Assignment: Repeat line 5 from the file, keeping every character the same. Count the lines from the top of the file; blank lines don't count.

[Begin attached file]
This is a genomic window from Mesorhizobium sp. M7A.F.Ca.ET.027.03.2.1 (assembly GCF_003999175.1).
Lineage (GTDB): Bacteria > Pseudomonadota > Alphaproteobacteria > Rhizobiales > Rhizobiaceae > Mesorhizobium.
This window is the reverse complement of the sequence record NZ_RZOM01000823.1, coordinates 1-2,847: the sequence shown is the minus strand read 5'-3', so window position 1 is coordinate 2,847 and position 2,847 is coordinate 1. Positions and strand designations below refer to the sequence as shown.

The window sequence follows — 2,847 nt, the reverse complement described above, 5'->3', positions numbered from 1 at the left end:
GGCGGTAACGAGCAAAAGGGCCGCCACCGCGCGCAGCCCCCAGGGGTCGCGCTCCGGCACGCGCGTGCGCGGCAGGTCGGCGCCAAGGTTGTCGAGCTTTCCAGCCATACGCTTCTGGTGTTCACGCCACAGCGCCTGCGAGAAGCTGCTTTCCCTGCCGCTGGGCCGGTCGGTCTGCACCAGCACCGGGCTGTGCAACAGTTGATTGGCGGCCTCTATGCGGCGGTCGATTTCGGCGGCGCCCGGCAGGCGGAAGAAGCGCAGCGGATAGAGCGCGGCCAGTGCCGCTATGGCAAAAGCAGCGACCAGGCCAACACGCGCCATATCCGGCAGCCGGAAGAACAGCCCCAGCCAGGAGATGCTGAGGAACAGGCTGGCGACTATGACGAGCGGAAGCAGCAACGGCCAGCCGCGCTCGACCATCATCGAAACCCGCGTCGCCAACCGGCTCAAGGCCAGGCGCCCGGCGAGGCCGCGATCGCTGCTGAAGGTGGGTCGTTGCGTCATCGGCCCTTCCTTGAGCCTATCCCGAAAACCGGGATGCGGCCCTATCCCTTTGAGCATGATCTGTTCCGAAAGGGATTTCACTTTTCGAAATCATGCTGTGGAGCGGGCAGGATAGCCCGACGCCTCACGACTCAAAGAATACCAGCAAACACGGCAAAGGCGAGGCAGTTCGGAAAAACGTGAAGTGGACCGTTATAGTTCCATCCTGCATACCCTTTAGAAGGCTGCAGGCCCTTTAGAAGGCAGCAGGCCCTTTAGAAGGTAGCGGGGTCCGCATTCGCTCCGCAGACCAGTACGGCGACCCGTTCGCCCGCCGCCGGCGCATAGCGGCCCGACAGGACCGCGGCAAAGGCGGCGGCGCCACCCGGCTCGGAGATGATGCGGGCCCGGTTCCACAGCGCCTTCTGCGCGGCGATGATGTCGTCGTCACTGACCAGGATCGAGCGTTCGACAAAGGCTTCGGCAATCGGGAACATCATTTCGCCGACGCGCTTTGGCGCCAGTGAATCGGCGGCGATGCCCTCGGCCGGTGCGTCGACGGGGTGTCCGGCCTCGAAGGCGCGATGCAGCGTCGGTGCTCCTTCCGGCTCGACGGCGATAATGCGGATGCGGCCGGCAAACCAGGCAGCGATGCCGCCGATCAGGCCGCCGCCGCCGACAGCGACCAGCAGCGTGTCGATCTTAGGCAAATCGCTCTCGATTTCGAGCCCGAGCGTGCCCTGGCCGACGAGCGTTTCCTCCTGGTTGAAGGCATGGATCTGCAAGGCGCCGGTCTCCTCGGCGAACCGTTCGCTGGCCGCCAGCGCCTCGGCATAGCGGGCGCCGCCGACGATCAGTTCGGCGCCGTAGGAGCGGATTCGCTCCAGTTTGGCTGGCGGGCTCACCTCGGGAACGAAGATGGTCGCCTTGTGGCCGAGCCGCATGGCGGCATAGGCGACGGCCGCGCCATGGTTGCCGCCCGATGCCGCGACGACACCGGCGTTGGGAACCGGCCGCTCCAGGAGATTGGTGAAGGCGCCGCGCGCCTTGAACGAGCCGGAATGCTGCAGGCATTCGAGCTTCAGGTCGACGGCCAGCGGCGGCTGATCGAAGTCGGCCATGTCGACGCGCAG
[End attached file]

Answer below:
GGCGGTAACGAGCAAAAGGGCCGCCACCGCGCGCAGCCCCCAGGGGTCGCGCTCCGGCACGCGCGTGCGCGGCAGGTCGGCGCCAAGGTTGTCGAGCTTTCCAGCCATACGCTTCTGGTGTTCACGCCACAGCGCCTGCGAGAAGCTGCTTTCCCTGCCGCTGGGCCGGTCGGTCTGCACCAGCACCGGGCTGTGCAACAGTTGATTGGCGGCCTCTATGCGGCGGTCGATTTCGGCGGCGCCCGGCAGGCGGAAGAAGCGCAGCGGATAGAGCGCGGCCAGTGCCGCTATGGCAAAAGCAGCGACCAGGCCAACACGCGCCATATCCGGCAGCCGGAAGAACAGCCCCAGCCAGGAGATGCTGAGGAACAGGCTGGCGACTATGACGAGCGGAAGCAGCAACGGCCAGCCGCGCTCGACCATCATCGAAACCCGCGTCGCCAACCGGCTCAAGGCCAGGCGCCCGGCGAGGCCGCGATCGCTGCTGAAGGTGGGTCGTTGCGTCATCGGCCCTTCCTTGAGCCTATCCCGAAAACCGGGATGCGGCCCTATCCCTTTGAGCATGATCTGTTCCGAAAGGGATTTCACTTTTCGAAATCATGCTGTGGAGCGGGCAGGATAGCCCGACGCCTCACGACTCAAAGAATACCAGCAAACACGGCAAAGGCGAGGCAGTTCGGAAAAACGTGAAGTGGACCGTTATAGTTCCATCCTGCATACCCTTTAGAAGGCTGCAGGCCCTTTAGAAGGCAGCAGGCCCTTTAGAAGGTAGCGGGGTCCGCATTCGCTCCGCAGACCAGTACGGCGACCCGTTCGCCCGCCGCCGGCGCATAGCGGCCCGACAGGACCGCGGCAAAGGCGGCGGCGCCACCCGGCTCGGAGATGATGCGGGCCCGGTTCCACAGCGCCTTCTGCGCGGCGATGATGTCGTCGTCACTGACCAGGATCGAGCGTTCGACAAAGGCTTCGGCAATCGGGAACATCATTTCGCCGACGCGCTTTGGCGCCAGTGAATCGGCGGCGATGCCCTCGGCCGGTGCGTCGACGGGGTGTCCGGCCTCGAAGGCGCGATGCAGCGTCGGTGCTCCTTCCGGCTCGACGGCGATAATGCGGATGCGGCCGGCAAACCAGGCAGCGATGCCGCCGATCAGGCCGCCGCCGCCGACAGCGACCAGCAGCGTGTCGATCTTAGGCAAATCGCTCTCGATTTCGAGCCCGAGCGTGCCCTGGCCGACGAGCGTTTCCTCCTGGTTGAAGGCATGGATCTGCAAGGCGCCGGTCTCCTCGGCGAACCGTTCGCTGGCCGCCAGCGCCTCGGCATAGCGGGCGCCGCCGACGATCAGTTCGGCGCCGTAGGAGCGGATTCGCTCCAGTTTGGCTGGCGGGCTCACCTCGGGAACGAAGATGGTCGCCTTGTGGCCGAGCCGCATGGCGGCATAGGCGACGGCCGCGCCATGGTTGCCGCCCGATGCCGCGACGACACCGGCGTTGGGAACCGGCCGCTCCAGGAGATTGGTGAAGGCGCCGCGCGCCTTGAACGAGCCGGAATGCTGCAGGCATTCGAGCTTCAGGTCGACGGCCAGCGGCGGCTGATCGAAGTCGGCCATGTCGACGCGCAG